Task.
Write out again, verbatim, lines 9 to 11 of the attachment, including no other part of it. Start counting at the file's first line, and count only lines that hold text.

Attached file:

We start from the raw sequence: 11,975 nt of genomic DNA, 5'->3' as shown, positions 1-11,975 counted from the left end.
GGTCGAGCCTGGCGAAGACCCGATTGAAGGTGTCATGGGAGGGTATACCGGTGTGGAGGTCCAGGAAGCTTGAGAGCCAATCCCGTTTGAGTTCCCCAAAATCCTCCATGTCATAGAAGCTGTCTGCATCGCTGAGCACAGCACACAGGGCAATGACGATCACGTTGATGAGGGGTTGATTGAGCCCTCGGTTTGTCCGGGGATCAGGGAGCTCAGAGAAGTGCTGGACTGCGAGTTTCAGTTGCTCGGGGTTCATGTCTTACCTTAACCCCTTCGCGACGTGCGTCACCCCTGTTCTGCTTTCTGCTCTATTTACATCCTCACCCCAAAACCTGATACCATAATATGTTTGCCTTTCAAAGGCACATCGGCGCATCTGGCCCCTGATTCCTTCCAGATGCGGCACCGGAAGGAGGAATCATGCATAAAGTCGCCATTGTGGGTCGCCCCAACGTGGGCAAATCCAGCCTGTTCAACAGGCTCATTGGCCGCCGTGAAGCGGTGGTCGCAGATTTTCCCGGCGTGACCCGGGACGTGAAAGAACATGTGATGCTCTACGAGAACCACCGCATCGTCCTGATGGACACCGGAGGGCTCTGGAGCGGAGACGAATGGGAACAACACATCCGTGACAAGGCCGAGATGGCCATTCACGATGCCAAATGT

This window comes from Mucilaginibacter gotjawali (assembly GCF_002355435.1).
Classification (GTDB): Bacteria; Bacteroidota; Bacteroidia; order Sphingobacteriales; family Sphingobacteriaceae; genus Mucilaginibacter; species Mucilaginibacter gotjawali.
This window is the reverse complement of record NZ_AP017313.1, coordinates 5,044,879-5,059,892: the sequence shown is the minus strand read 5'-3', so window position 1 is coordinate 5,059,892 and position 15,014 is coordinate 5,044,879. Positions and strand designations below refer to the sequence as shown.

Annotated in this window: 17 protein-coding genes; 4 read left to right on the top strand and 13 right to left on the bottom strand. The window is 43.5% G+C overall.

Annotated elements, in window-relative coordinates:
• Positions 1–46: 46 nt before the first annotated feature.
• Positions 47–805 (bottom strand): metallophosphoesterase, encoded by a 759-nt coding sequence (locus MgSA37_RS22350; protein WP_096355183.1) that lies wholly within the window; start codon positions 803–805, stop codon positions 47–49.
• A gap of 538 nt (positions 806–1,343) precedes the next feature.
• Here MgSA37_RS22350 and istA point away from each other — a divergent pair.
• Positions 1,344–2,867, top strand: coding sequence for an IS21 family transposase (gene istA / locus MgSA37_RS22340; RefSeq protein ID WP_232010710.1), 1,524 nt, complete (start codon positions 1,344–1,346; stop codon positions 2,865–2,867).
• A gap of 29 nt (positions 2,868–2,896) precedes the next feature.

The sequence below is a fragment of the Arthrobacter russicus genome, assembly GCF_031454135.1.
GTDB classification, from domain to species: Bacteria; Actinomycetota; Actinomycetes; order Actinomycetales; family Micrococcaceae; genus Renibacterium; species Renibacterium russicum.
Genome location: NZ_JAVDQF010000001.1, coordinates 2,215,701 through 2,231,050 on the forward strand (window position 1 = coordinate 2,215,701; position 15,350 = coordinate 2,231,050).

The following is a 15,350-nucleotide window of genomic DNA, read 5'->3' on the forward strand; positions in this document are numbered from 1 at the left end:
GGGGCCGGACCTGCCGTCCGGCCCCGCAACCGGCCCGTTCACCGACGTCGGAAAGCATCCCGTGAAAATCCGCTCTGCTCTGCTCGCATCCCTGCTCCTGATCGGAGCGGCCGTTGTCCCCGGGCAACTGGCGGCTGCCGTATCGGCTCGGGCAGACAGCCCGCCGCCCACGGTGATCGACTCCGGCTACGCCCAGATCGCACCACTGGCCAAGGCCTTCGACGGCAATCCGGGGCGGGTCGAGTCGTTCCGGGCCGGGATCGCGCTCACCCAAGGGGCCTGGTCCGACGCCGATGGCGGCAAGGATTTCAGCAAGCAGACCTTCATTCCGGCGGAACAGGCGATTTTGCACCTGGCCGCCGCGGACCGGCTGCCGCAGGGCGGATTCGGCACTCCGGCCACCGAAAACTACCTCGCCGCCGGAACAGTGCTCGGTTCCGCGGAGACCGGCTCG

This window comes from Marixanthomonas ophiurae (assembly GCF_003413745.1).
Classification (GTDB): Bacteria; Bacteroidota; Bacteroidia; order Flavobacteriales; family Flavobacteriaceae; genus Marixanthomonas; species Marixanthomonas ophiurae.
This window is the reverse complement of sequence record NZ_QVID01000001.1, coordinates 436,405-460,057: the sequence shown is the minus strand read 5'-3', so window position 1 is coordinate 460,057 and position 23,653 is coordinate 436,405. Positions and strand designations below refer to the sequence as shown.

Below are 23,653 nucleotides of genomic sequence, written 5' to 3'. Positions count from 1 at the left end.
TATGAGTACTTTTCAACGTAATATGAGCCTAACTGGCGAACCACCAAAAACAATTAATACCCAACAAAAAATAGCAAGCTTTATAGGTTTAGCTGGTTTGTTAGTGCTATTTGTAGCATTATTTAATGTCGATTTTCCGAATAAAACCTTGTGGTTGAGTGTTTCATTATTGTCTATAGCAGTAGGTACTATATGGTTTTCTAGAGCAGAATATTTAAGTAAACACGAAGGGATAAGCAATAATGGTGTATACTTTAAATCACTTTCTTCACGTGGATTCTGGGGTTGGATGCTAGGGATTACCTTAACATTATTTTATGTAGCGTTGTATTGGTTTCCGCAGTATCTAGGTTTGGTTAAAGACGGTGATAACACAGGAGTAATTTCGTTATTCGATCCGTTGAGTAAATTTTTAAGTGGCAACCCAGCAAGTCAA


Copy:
• Positions 47–805 (bottom strand): metallophosphoesterase, encoded by a 759-nt coding sequence (locus MgSA37_RS22350; protein WP_096355183.1) that lies wholly within the window; start codon positions 803–805, stop codon positions 47–49.
• A gap of 538 nt (positions 806–1,343) precedes the next feature.
• Here MgSA37_RS22350 and istA point away from each other — a divergent pair.